TikTok 'Benadryl Challenge' Has Killed at Least One Teen
FRIDAY, Sept. 11, 2020 (HealthDay News) -- A new internet dare, broadcast widely on teen-friendly TikTok, urges kids to overdose on the over-the-counter antihistamine Benadryl.
But the "Benadryl Challenge" has already killed one teen and sent others to the ER, experts warn.
According to News4 in Oklahoma City, one 15-year-old girl suffered a fatal overdose while reportedly trying the challenge late last month. Other cases of kids being rushed to the hospital after similar incidents are popping up nationwide.
The Benadryl Challenge is circulating on social media and encourages users to overdose on the drug to achieve a hallucinatory state.
But as with any drug, taking too much Benadryl can quickly prove hazardous and even deadly, according to emergency medicine physician Dr. Robert Glatter.
"Diphenhydramine (Benadryl) causes toxicity in a dose-dependent fashion -- meaning that escalating doses can be deadly," explained Glatter, who works at Lenox Hill Hospital in New York City.
As listed on Benadryl's website, kids between the ages of 6 and 12 should only take one tablet of the drug every four to six hours, while those older than 12 should only take up to two tablets over the same period of time. No one, no matter their age, should take more than six doses within 24 hours, the drug's homepage states.
But there are media reports of some children involved in the Benadryl Challenge being encouraged to take up to 12 tablets at once. According to Glatter, that's a potentially lethal amount.
"Simply put, as you approach the dose that leads to hallucinations that the 'challenge' calls for, the risk for seizures and deadly cardiac arrhythmias significantly increases," he said.
"Increasing doses of Benadryl typically lead to sleepiness, confusion, vomiting, agitation, elevated heart rate, which can precipitate a cardiac arrhythmia as well as a seizure. People may also require intubation [mechanical breathing assistance] to secure their airway in the setting of a significant overdose," Glatter added.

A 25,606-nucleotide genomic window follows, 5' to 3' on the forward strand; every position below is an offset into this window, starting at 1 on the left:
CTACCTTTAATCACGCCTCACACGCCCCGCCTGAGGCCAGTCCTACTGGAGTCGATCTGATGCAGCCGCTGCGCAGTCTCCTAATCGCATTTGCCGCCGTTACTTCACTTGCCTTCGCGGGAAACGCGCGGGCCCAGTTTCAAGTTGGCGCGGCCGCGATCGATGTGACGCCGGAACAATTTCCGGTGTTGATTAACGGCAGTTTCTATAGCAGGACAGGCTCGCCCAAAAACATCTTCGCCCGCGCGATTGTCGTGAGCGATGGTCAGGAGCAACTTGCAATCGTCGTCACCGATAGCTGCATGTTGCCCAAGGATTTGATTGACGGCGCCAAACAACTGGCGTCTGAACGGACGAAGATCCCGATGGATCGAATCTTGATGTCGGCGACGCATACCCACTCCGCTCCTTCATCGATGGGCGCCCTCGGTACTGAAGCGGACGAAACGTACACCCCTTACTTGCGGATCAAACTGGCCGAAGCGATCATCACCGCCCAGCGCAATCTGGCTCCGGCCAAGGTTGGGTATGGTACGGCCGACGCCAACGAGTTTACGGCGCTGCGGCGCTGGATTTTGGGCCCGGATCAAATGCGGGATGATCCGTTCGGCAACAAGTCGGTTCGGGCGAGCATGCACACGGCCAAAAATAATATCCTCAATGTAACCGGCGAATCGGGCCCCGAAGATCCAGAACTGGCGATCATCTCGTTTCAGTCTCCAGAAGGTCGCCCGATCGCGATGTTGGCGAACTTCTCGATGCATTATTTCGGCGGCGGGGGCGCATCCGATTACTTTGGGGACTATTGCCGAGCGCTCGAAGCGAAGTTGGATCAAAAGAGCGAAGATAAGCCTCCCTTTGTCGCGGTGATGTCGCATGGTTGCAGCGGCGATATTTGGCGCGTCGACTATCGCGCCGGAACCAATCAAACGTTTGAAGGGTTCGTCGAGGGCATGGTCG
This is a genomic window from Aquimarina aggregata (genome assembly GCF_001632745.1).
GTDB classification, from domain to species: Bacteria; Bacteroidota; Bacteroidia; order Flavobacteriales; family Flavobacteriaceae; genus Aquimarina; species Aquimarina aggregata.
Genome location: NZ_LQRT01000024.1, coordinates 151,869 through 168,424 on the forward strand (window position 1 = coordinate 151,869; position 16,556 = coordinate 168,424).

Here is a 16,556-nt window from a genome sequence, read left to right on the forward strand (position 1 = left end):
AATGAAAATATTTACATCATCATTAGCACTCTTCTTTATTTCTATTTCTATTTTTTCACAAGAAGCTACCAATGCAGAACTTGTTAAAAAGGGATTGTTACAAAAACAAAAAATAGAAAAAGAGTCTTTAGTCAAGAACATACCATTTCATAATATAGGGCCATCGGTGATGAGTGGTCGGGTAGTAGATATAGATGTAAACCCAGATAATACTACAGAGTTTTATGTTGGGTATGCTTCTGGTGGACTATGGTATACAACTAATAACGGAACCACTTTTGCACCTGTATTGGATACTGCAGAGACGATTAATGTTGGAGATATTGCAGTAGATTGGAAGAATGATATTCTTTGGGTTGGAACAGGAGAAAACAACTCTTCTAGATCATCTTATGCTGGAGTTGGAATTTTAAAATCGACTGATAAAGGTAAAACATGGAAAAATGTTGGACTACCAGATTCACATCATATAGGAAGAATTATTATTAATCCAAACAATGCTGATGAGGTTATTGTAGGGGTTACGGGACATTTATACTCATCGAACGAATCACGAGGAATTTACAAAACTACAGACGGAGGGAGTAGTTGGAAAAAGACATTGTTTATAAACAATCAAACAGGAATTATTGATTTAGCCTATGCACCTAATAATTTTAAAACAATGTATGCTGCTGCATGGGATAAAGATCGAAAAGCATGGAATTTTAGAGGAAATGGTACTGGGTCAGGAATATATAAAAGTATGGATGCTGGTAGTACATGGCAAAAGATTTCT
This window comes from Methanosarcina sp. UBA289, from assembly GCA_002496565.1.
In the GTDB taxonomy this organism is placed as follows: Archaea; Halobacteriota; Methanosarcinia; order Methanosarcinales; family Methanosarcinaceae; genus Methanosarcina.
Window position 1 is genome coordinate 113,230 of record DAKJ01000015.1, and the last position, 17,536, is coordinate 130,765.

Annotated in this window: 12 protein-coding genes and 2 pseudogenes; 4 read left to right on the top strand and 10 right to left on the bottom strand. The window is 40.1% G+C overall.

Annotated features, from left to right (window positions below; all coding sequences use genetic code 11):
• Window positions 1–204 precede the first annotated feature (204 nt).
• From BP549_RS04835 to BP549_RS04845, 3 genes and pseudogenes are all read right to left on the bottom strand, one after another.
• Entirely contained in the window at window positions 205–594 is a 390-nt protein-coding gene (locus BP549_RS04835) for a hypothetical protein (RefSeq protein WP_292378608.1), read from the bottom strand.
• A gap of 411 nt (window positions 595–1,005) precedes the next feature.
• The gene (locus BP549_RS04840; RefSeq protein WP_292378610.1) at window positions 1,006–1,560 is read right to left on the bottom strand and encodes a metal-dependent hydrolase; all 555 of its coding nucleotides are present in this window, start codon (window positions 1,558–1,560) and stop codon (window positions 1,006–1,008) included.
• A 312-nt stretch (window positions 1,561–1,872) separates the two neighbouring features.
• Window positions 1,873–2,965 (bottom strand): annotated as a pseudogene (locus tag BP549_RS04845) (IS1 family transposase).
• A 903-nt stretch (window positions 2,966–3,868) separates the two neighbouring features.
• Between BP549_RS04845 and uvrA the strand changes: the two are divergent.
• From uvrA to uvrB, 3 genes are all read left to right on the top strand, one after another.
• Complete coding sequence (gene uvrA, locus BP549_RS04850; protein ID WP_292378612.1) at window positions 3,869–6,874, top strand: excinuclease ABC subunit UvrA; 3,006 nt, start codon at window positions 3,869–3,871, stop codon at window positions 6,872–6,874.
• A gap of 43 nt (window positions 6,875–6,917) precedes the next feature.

In fact, most of the teens who've harmed themselves during the Benadryl Challenge have experienced heart issues, according to a report on the phenomenon by Good Housekeeping.
Dr. Kenneth Perry, assistant medical director at Charleston, S.C.-based Trident Medical Center, provided the magazine with a list of Benadryl overdose symptoms that parents should look out for:
Excessive body heat and flushing of the skin, since too much of the drug can trigger overheating;
A decrease in sweating and urination -- the latter symptoms can bring on serious issues;
Changes in vision, such as an inability to focus on your surroundings and restrictions in pupil size;
Delirium, which may include a feeling of "spinning" or hyper-awareness, as well as long periods of anxiety.
When these symptoms appear, medical help may be necessary.
"The bottom line is that engaging in such a challenge is inherently dangerous and can be fatal," Glatter said. "In light of these and other risky social media challenges, it's vital that parents monitor their teens' social media activity."
Here's a link for advice and poison control hotlines at the National Capital Poison Center.
SOURCES: Robert Glatter, MD, emergency medicine physician, Lenox Hill Hospital, New York City; Good Housekeeping; News4 Oklahoma City